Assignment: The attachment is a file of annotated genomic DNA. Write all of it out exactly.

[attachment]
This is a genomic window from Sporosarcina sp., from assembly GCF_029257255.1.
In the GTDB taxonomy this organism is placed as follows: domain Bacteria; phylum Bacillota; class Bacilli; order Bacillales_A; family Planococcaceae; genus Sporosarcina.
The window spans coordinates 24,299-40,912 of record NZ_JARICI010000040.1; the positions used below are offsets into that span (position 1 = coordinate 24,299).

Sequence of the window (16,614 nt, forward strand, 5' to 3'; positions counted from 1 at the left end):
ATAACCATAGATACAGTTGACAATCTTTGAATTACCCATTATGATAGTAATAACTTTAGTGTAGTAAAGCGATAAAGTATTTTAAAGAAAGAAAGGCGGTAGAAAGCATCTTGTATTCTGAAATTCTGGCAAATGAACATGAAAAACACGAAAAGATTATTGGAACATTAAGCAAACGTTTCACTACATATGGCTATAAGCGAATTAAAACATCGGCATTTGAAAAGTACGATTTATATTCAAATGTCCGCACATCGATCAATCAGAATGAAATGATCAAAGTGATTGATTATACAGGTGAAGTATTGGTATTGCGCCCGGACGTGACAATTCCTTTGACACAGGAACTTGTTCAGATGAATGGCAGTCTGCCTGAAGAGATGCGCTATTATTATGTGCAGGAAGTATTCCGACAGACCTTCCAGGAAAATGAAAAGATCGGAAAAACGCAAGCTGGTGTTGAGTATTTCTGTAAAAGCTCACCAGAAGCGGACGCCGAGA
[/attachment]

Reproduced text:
This is a genomic window from Sporosarcina sp., from assembly GCF_029257255.1.
In the GTDB taxonomy this organism is placed as follows: domain Bacteria; phylum Bacillota; class Bacilli; order Bacillales_A; family Planococcaceae; genus Sporosarcina.
The window spans coordinates 24,299-40,912 of record NZ_JARICI010000040.1; the positions used below are offsets into that span (position 1 = coordinate 24,299).

Sequence of the window (16,614 nt, forward strand, 5' to 3'; positions counted from 1 at the left end):
ATAACCATAGATACAGTTGACAATCTTTGAATTACCCATTATGATAGTAATAACTTTAGTGTAGTAAAGCGATAAAGTATTTTAAAGAAAGAAAGGCGGTAGAAAGCATCTTGTATTCTGAAATTCTGGCAAATGAACATGAAAAACACGAAAAGATTATTGGAACATTAAGCAAACGTTTCACTACATATGGCTATAAGCGAATTAAAACATCGGCATTTGAAAAGTACGATTTATATTCAAATGTCCGCACATCGATCAATCAGAATGAAATGATCAAAGTGATTGATTATACAGGTGAAGTATTGGTATTGCGCCCGGACGTGACAATTCCTTTGACACAGGAACTTGTTCAGATGAATGGCAGTCTGCCTGAAGAGATGCGCTATTATTATGTGCAGGAAGTATTCCGACAGACCTTCCAGGAAAATGAAAAGATCGGAAAAACGCAAGCTGGTGTTGAGTATTTCTGTAAAAGCTCACCAGAAGCGGACGCCGAGA